This then led to Guido saying how he wished the __cmp__() magic method and the cmp() built-in didn't exist. This is because there are currently two ways to do comparisons; __cmp__(), and then all of the other rich comparison magic methods. You can implement the same functionality as __cmp__() using just __lt__() and __eq__(). There can also be an unneeded performance penalty for __cmp__() since (using the previously mentioned way of re-implementing __cmp__()) you might have to do some unneeded comparisons when all you need is __eq__().
This discussion is still going on.
- Splinter threads:
This is a continuation of a discussion covered in the last summary.
This was definitely the thread from hell for this summary. =) It is very long and there was confusion at multiple points over terminology. You have been warned.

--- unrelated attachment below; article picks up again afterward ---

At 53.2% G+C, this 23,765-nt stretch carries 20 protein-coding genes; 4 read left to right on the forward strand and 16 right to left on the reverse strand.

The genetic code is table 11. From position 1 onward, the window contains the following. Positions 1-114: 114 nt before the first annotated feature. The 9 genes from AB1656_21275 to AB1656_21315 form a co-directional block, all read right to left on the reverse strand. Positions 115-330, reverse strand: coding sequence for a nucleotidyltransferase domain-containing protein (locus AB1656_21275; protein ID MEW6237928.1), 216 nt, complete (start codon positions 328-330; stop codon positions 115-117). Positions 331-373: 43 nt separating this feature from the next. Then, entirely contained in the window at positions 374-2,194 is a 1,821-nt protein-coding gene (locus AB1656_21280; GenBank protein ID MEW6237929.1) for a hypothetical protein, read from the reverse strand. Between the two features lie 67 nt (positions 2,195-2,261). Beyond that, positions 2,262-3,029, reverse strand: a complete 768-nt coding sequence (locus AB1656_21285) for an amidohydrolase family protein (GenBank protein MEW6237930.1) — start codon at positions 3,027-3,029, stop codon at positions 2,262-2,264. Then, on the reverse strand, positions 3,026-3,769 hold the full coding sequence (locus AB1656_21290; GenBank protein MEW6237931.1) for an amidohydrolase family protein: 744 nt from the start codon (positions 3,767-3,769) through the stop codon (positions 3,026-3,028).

Three things were constantly being discussed in this thread; restricted execution, capabilities, and proxies. We discuss them in this order.
Restricted execution basically cuts out access to certain objects at execution time. Currently, if you replace the global __builtins__ with something other then what __builtin__.__dict__ has then you enable restricted execution in Python. This cuts off access to built-in objects so as to prevent you from circumventing security code by, for instance, importing the sys module so you can replace a module's code in sys.modules. Both capabilities and proxies are worthless without restricted execution since they could be circumvented without it.
Capabilities can be viewed as references or bound methods (but not both at the same time, necessarily). Security with capabilities is done based on possession; if you hold a reference to an object you can use that object without issue. The distribution of capabilities becomes the issue with this system.